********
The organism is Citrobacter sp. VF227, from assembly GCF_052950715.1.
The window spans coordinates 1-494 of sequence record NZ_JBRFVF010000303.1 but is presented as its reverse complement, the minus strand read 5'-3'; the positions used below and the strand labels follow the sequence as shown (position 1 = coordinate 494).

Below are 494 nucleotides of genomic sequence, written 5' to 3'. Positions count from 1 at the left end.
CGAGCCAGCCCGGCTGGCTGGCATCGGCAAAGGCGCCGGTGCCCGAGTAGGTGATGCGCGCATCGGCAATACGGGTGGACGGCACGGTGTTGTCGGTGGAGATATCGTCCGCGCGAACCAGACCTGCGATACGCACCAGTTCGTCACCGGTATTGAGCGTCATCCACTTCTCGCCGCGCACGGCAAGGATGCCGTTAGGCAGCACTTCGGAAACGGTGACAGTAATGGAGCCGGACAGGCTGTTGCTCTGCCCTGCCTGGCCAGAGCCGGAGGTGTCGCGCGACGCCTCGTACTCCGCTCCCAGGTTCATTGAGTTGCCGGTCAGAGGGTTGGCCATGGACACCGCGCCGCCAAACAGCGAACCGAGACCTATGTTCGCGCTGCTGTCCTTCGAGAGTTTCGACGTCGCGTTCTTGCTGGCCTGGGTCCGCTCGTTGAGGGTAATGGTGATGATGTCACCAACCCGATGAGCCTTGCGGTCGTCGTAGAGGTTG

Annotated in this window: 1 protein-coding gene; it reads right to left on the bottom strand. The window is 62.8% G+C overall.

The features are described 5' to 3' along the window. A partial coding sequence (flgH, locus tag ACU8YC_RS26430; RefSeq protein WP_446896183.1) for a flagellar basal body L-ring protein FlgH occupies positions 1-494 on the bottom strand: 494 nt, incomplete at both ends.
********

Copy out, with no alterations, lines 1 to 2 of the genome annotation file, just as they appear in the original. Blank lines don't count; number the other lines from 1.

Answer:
The organism is Citrobacter sp. VF227, from assembly GCF_052950715.1.
The window spans coordinates 1-494 of sequence record NZ_JBRFVF010000303.1 but is presented as its reverse complement, the minus strand read 5'-3'; the positions used below and the strand labels follow the sequence as shown (position 1 = coordinate 494).